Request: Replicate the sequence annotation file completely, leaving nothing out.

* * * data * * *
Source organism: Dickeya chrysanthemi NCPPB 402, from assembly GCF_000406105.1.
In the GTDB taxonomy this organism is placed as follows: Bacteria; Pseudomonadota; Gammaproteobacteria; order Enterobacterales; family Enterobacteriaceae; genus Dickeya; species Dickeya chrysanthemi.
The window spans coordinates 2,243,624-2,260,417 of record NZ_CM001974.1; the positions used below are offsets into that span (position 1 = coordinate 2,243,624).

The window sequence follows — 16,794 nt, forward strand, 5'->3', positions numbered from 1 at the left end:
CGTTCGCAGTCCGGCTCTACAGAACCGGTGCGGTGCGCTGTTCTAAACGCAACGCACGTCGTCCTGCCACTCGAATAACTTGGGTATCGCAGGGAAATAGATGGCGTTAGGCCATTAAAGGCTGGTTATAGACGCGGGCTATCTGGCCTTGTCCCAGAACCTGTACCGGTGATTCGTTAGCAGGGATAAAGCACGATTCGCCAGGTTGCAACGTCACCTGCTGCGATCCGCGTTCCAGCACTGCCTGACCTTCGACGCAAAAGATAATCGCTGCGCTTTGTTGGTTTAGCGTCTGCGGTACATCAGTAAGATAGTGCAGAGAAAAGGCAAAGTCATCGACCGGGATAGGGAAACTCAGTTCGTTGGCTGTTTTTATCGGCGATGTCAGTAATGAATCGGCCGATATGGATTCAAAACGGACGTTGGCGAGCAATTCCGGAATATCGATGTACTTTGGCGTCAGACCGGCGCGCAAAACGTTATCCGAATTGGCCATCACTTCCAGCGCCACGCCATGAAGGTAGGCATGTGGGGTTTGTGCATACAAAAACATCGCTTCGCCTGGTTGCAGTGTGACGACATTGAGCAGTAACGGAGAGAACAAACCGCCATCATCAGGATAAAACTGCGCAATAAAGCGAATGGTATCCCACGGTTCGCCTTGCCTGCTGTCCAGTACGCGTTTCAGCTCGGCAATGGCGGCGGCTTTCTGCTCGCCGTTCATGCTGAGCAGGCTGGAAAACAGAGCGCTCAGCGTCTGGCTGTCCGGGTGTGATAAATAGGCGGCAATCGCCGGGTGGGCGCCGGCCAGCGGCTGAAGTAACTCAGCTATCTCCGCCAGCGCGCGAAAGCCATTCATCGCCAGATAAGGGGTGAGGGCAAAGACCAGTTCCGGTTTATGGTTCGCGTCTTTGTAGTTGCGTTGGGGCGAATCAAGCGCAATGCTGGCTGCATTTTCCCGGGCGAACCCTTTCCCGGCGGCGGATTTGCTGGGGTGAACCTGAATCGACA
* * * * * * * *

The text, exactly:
Source organism: Dickeya chrysanthemi NCPPB 402, from assembly GCF_000406105.1.
In the GTDB taxonomy this organism is placed as follows: Bacteria; Pseudomonadota; Gammaproteobacteria; order Enterobacterales; family Enterobacteriaceae; genus Dickeya; species Dickeya chrysanthemi.
The window spans coordinates 2,243,624-2,260,417 of record NZ_CM001974.1; the positions used below are offsets into that span (position 1 = coordinate 2,243,624).

The window sequence follows — 16,794 nt, forward strand, 5'->3', positions numbered from 1 at the left end:
CGTTCGCAGTCCGGCTCTACAGAACCGGTGCGGTGCGCTGTTCTAAACGCAACGCACGTCGTCCTGCCACTCGAATAACTTGGGTATCGCAGGGAAATAGATGGCGTTAGGCCATTAAAGGCTGGTTATAGACGCGGGCTATCTGGCCTTGTCCCAGAACCTGTACCGGTGATTCGTTAGCAGGGATAAAGCACGATTCGCCAGGTTGCAACGTCACCTGCTGCGATCCGCGTTCCAGCACTGCCTGACCTTCGACGCAAAAGATAATCGCTGCGCTTTGTTGGTTTAGCGTCTGCGGTACATCAGTAAGATAGTGCAGAGAAAAGGCAAAGTCATCGACCGGGATAGGGAAACTCAGTTCGTTGGCTGTTTTTATCGGCGATGTCAGTAATGAATCGGCCGATATGGATTCAAAACGGACGTTGGCGAGCAATTCCGGAATATCGATGTACTTTGGCGTCAGACCGGCGCGCAAAACGTTATCCGAATTGGCCATCACTTCCAGCGCCACGCCATGAAGGTAGGCATGTGGGGTTTGTGCATACAAAAACATCGCTTCGCCTGGTTGCAGTGTGACGACATTGAGCAGTAACGGAGAGAACAAACCGCCATCATCAGGATAAAACTGCGCAATAAAGCGAATGGTATCCCACGGTTCGCCTTGCCTGCTGTCCAGTACGCGTTTCAGCTCGGCAATGGCGGCGGCTTTCTGCTCGCCGTTCATGCTGAGCAGGCTGGAAAACAGAGCGCTCAGCGTCTGGCTGTCCGGGTGTGATAAATAGGCGGCAATCGCCGGGTGGGCGCCGGCCAGCGGCTGAAGTAACTCAGCTATCTCCGCCAGCGCGCGAAAGCCATTCATCGCCAGATAAGGGGTGAGGGCAAAGACCAGTTCCGGTTTATGGTTCGCGTCTTTGTAGTTGCGTTGGGGCGAATCAAGCGCAATGCTGGCTGCATTTTCCCGGGCGAACCCTTTCCCGGCGGCGGATTTGCTGGGGTGAACCTGAATCGACA